What’s interesting for me is that, on paper, the film had a lot of narrative problems, but I still rather enjoyed it despite these problems, and despite the visual distractions. The whole movie is essentially one long chase sequence, with short breaks for some necessary exposition here and there, and chase movies tend to bore me. Bilbo and friends would escape narrowly from one life-threatening catastrophe only to find themselves in some other gargantuan peril, over and over and over again. What’s more, each time it seemed they were helplessly screwed, Gandalf would appear and save the day. Whether threatened by mountain trolls, orcs in hot pursuit, or underground goblins, never fear, for Gandalf will appear. And you know, he did this a couple times in the LotR series, as well — I’m starting to think Gandalf is just a stand-in for God, and he simply lets everyone get into trouble so they can learn valuable lessons from the experience. I don’t know how much of this was in the book (I’m speaking from a novice’s perspective again), but these are all things that would have bugged the hell out of me in any other movie. The bottom line is, though The Hobbit doesn’t quite capture the same sense of majesty and epic wonder as the LotR did, it was still an entertaining little romp that somehow convinced me to put aside my storytelling pet peeves and go with the flow.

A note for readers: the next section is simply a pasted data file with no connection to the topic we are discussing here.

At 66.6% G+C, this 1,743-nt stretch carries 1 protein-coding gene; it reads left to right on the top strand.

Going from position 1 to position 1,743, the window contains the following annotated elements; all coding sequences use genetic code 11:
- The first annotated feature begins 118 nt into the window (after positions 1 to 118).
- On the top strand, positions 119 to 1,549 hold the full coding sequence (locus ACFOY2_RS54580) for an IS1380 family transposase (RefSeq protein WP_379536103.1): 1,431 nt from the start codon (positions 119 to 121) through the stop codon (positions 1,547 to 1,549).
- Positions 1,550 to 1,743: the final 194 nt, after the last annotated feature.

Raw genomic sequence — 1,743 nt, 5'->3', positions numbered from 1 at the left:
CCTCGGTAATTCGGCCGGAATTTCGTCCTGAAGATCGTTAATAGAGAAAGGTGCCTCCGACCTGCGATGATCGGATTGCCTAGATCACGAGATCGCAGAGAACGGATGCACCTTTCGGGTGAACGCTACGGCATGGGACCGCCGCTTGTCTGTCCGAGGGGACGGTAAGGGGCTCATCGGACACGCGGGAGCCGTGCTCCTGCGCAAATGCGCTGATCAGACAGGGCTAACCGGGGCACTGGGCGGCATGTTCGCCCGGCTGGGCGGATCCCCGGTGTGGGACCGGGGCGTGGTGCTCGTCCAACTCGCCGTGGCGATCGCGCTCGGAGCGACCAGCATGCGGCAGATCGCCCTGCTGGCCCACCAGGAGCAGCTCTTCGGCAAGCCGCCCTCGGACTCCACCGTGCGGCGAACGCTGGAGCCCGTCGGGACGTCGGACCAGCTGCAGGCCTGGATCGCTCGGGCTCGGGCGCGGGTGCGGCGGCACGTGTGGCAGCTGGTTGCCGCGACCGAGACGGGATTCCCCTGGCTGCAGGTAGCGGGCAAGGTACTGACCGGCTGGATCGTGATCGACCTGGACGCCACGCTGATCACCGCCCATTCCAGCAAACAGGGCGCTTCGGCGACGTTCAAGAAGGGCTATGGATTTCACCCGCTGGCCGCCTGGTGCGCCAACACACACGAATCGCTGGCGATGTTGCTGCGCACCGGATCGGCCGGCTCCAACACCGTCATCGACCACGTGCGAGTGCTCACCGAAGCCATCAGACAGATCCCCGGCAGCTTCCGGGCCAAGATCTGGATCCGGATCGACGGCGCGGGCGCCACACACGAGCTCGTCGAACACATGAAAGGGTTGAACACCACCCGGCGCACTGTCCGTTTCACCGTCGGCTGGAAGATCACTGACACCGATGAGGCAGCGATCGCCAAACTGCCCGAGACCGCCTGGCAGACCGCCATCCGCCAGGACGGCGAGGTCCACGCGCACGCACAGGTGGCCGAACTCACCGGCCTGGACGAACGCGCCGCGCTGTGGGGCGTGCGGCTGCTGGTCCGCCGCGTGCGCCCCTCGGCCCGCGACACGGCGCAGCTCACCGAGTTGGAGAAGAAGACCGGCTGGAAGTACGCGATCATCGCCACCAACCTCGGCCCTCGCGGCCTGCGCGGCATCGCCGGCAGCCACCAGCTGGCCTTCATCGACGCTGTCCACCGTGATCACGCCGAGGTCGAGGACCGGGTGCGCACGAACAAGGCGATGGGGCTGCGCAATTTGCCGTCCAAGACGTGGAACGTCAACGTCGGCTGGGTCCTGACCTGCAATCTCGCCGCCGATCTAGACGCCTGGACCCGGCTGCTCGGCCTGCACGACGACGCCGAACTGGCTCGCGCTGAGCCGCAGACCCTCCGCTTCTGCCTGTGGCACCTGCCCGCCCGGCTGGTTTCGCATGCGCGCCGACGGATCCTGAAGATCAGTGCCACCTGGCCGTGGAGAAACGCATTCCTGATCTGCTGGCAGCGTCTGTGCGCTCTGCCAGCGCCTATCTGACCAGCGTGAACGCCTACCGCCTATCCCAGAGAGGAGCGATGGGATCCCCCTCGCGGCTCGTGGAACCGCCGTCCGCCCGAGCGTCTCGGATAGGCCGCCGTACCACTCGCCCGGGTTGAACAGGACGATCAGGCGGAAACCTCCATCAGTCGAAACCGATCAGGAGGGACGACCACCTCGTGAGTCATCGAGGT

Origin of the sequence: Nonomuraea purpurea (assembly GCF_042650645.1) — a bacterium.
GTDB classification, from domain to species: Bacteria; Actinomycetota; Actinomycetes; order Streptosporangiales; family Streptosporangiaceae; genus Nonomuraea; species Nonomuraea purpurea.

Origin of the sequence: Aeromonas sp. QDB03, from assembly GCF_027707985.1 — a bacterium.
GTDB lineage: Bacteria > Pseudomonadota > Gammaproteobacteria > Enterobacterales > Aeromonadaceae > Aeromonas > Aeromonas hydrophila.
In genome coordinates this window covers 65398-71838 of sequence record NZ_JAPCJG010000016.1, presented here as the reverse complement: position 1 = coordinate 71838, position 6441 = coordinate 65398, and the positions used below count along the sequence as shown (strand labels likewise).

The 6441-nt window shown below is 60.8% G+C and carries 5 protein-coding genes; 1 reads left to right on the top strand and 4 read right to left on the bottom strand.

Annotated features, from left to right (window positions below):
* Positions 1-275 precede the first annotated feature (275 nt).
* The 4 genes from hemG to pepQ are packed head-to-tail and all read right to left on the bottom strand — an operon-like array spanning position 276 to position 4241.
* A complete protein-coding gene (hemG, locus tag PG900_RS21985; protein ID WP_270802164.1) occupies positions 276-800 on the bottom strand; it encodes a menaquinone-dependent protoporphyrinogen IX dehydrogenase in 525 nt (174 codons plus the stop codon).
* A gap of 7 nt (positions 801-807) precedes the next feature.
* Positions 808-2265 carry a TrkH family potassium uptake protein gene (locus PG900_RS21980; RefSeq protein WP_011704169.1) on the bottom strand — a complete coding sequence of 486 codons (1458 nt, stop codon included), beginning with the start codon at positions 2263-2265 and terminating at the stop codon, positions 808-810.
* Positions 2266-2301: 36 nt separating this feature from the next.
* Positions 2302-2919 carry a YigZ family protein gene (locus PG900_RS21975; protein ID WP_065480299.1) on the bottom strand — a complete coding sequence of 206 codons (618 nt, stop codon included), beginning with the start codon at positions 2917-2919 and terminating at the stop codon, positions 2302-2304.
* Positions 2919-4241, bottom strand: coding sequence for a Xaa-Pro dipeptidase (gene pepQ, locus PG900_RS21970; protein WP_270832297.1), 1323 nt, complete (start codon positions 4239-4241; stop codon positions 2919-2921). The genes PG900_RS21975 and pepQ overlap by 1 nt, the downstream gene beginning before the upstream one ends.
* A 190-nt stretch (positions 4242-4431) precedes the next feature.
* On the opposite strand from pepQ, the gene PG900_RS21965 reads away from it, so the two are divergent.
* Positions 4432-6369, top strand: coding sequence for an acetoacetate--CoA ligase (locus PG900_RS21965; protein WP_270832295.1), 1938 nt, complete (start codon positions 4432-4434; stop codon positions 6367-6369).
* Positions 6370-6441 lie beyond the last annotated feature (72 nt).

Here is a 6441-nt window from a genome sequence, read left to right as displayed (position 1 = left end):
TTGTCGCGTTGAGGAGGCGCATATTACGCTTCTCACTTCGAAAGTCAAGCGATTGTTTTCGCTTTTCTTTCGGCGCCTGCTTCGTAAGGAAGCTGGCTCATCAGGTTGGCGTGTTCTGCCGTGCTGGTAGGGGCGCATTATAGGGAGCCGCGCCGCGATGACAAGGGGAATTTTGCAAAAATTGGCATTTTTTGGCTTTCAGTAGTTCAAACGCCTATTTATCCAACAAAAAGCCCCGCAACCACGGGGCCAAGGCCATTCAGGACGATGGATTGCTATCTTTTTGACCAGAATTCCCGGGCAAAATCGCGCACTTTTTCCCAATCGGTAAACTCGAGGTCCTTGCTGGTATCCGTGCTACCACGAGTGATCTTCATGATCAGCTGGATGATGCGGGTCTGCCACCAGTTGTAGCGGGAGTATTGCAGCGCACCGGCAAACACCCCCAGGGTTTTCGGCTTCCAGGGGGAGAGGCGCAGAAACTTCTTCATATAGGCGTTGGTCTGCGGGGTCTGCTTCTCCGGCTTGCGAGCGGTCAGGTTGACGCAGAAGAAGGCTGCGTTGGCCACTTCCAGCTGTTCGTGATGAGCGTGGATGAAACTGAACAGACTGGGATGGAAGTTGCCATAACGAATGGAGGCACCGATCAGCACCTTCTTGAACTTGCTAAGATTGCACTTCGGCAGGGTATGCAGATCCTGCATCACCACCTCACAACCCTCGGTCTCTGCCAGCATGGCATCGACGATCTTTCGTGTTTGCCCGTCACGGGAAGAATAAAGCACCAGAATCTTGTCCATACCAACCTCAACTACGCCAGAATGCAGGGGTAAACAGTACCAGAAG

Luke: Right. Well in terms of the story, my major concern going into this, really, was the potential for bloating Tolkien’s perfect little adventure yarn — and, at least on this count, I was somewhat relieved. The Hobbit‘s epic dwarves-and-dragon prologue felt unnecessary (as did the Frodo and older Bilbo framing device), but I get why they’re there: when you’ve fed audiences The Lord of the Rings, they’re gonna demand something equal in scope. It’s wrong for The Hobbit (I still wish it was a Guillermo-helmed single film) but it doesn’t do fatal disservice. Despite these and other diversions (the portents of Sauron, etc.), I found that once the movie settled into the groove of the actual story it was pretty faithful — and at times, really entertaining. Martin Freeman was a sound Bilbo Baggins, Andy Serkis was as good as he ever was, and the storytelling — at least in the back stretch — was well done. By the time the eagles arrive amid the final skirmish with the white Orc, I felt like I was at last deep in the real Hobbit again — and actually couldn’t wait for them to get on with the rest of it. But it still feels like a long way to The Lonely Mountain. And yeah, we gotta get there in high definition digital. But my corneal transplant should come through by this time 2013.